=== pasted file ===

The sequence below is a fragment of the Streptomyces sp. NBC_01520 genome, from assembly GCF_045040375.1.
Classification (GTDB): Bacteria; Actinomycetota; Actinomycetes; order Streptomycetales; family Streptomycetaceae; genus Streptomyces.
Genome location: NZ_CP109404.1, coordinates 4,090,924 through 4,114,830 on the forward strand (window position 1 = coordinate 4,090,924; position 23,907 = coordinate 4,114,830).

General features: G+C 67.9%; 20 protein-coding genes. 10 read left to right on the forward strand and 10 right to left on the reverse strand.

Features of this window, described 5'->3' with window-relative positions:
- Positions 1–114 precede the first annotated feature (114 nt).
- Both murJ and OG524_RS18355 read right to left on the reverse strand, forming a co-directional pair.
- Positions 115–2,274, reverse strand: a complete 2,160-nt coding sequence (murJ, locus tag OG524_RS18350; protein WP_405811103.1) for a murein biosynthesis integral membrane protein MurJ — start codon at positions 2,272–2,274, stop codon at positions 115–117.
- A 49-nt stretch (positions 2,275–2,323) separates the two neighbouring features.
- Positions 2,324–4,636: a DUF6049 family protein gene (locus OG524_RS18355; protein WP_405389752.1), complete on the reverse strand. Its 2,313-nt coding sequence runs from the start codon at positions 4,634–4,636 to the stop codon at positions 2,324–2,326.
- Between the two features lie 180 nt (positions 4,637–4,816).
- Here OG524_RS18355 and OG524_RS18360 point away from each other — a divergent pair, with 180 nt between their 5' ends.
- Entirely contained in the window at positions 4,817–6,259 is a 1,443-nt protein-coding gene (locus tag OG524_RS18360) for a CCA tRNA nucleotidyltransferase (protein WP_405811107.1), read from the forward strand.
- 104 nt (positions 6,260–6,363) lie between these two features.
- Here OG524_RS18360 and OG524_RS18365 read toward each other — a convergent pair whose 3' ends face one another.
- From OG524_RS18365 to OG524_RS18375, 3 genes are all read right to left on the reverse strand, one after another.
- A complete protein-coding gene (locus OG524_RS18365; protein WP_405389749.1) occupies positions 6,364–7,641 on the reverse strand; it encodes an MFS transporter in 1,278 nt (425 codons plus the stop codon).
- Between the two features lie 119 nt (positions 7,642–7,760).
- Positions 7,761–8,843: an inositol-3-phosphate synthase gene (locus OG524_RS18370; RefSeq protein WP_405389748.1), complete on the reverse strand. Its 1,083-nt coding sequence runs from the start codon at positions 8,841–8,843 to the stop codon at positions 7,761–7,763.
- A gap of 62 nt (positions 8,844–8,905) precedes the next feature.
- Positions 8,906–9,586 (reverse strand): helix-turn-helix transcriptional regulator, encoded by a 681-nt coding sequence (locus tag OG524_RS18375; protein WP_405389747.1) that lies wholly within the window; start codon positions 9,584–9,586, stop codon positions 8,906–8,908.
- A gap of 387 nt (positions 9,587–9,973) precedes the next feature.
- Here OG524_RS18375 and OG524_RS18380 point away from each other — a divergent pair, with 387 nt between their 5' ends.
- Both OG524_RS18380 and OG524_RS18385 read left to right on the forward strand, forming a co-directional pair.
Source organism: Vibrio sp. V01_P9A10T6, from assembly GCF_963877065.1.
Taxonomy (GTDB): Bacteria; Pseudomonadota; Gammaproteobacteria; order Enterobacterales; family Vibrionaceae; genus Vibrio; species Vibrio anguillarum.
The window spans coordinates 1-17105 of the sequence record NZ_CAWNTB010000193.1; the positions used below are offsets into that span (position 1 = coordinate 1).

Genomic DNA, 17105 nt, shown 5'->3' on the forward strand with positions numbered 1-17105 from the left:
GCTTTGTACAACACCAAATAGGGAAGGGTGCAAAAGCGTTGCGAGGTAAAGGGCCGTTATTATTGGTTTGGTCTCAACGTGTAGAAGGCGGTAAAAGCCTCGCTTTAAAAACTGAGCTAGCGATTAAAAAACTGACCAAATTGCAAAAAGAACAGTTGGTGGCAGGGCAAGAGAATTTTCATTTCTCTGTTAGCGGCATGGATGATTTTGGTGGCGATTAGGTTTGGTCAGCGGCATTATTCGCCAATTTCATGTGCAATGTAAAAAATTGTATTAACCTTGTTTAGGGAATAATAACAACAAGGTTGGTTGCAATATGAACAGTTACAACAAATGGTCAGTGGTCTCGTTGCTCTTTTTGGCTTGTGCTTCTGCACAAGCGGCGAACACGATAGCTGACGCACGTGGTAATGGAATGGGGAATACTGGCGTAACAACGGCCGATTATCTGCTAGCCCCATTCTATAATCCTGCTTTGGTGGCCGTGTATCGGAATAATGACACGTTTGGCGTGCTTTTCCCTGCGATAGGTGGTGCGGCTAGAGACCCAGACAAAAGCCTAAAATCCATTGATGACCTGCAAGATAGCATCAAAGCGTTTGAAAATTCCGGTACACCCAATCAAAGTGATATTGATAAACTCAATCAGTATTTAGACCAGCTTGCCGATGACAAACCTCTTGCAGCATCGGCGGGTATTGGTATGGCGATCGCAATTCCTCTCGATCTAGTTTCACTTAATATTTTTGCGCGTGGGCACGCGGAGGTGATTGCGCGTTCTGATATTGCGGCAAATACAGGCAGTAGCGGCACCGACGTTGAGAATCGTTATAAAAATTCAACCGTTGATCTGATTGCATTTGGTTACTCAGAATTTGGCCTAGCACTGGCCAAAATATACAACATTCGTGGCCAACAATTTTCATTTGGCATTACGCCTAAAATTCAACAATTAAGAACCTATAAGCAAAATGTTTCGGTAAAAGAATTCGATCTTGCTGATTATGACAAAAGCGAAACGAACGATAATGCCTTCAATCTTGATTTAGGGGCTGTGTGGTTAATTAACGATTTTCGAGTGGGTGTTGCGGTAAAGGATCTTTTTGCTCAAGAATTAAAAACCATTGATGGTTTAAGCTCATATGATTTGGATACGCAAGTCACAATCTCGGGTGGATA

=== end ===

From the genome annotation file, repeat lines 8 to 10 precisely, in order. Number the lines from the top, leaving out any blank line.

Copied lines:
- Positions 115–2,274, reverse strand: a complete 2,160-nt coding sequence (murJ, locus tag OG524_RS18350; protein WP_405811103.1) for a murein biosynthesis integral membrane protein MurJ — start codon at positions 2,272–2,274, stop codon at positions 115–117.
- A 49-nt stretch (positions 2,275–2,323) separates the two neighbouring features.
- Positions 2,324–4,636: a DUF6049 family protein gene (locus OG524_RS18355; protein WP_405389752.1), complete on the reverse strand. Its 2,313-nt coding sequence runs from the start codon at positions 4,634–4,636 to the stop codon at positions 2,324–2,326.